5 Showtunes to Remind You Love Is Not All Sunshine and Rainbows

Love: Hollywood’s favorite subject. Love: sometimes a beautiful hallmark card, other times a bouquet of roses. Love: always sold as a fantasy, always approached as a prize to claim, yet rarely exposed for the depth of pain it can elicit. Love songs are always about one of three things, as the lyrics to “You’ve Let Yourself Go” remind listeners — the guy meets the girl, the guy gets the girl, or the guy loses the girl (always in dramatic, heart-aching fashion). But what about the rest? What about the difficulties? What about the fights and the betrayals and the lies and the neglect and the lost attraction? What about the truth? The five showtunes below (from Broadway and Off-Broadway productions) visit the darker side of love — the pain that comes from a loved one when they disappoint. 

Broadway showtunes
Broadway at the Palace Theatre on March 19, 2009, in New York City | Neilson Barnard/Getty Images

1. “I’m Still Hurting” from ‘The Last Five Years’ 

Jason Robert Brown’s The Last Five Years recounts the five-year journey a couple takes from falling in love to falling apart. Yet, the show’s non-chronological fashion keeps the viewers in a state of emotional unrest — shifting rapidly from satisfying serendipity to somber sorrow and tearjerking trouble. “I’m Still Hurting” opens with the Cathy singing of the man who gets to decide it all. He gets to decide when it starts and when it ends — while she remains fixated on her loss, on her pain, on the fact that he is “over and gone,” while she has “nowhere to turn.” He decides it is time to move on, as she comes to claim the scars she did “nothing to earn.”

2.  “Not a Day Goes By” from ‘Merrily We Roll Along’

Sondheim writes about a woman who admits that she still loves the man who has been unfaithful to her. However, she cannot live with him knowing what he has done. Though she can’t accept his actions, she will “die day after day after day” until the days go by, and she will not spend one single day on thoughts unrelated to the man she has lost; she will, for the rest of her days, comes to terms with who she is without him, who he was to her, and who he longer can be. From “cursing and crying” to “waking” and “dying,” she has experienced love and betrayal, and now faces the lifelong heartache bound to follow suit, as he will always be “somewhere, a part of [her] life” and he “won’t’ go away.”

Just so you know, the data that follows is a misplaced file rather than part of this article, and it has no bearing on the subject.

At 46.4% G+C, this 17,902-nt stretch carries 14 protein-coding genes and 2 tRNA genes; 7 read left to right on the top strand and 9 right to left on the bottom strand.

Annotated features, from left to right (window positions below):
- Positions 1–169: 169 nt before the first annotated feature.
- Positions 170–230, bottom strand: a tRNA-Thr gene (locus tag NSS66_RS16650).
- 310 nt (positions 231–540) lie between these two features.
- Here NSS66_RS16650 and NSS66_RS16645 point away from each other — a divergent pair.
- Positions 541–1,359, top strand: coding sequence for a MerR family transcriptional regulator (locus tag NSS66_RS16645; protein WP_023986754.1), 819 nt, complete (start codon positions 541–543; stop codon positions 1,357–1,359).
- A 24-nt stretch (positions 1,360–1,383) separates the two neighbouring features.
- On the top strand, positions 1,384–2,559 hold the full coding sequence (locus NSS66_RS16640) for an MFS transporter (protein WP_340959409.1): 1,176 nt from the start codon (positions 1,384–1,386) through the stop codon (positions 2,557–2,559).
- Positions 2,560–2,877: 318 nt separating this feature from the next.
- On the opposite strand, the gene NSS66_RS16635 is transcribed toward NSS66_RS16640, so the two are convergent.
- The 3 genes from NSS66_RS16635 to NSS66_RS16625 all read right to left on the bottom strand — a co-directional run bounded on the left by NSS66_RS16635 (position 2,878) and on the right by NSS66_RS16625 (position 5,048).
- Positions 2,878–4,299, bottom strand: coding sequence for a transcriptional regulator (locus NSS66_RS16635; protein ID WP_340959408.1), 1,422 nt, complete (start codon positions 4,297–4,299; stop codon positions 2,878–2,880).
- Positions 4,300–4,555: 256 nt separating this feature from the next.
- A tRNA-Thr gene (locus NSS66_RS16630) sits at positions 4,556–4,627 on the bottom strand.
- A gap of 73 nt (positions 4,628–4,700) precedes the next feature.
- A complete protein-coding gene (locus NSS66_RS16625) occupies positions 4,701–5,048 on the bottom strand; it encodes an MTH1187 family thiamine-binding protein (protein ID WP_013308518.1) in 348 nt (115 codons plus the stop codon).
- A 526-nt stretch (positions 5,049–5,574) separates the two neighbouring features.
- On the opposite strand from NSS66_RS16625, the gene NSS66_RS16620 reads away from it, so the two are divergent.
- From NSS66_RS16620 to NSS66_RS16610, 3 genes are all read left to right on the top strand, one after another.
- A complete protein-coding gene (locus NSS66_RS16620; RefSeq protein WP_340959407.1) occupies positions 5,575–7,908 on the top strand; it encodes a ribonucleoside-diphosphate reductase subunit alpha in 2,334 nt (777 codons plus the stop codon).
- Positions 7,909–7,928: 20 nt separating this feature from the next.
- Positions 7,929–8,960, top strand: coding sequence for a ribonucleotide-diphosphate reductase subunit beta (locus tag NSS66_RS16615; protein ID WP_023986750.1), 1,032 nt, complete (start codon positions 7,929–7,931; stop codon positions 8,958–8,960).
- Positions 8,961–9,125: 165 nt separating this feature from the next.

3. “Stars and the Moon” from ‘Songs for a New World’

Stars and the Moon is a bittersweet, fast-paced love song about a woman who says no to all the men who offer her passion, all the men who offer her sincere love, all the men who offer her “stars and the moon.” Why? She dreams of a life like the movie stars lead. She dreams of champagne and yachts and Hollywood plots over true romance. And finally, she meets that man; they “honeymoon in Beijing.” She meets a man with a “fortune in the back,” who provides a “townhouse in turtle bay.” Yet, when the dust settles and the years go by, it doesn’t change, nor does it grow. She awakes one day and thinks, “My god, I’ll never have the moon.” 

4. “Losing My Mind” from ‘Follies’

This time around, Sondheim has written a Broadway tune about unrequited love. Need we say more when it comes to the lyrical genius who uses perfect rhyme to capture the intensity of every emotion and the complexity of thought tied to every single — some minor, others major  — human experience? “The sun comes up, I think about you.” “The coffee cup, I think about you.” She thinks about him at all moments, so intensely; she is so preoccupied with the man she might as well be “losing [her] mind.” 

5. “See, I’m Smiling” from ‘The Last Five Years’

Once again, Cathy comes in with the truth, yet this song stars out quite positive and takes a turn. When the man she’s been trying to fix her marriage with, Jamie, comes to visit her in Ohio (where she is starring in a low-budget stage production), she is happy to see him. She is happy he has made the time for her. However, she finds out he can’t stay for her show — as he hasn’t fully fit the visit into his busy schedule of parties and get-togethers tied to his recent success as an author. Such news leads her down a path of warranted hellfire. She thought he would stay with her on her birthday, but “god forbid [he] even see [her] show,’ for “if it’s not about [him],” it’s not the priority. She comes to accept that through all the anguish he has put her through, all the times he has failed to live up to expectations, she will never understand one thing: how he “can stand there, straight and tall, and see [she’s] crying, and not do anything at all.”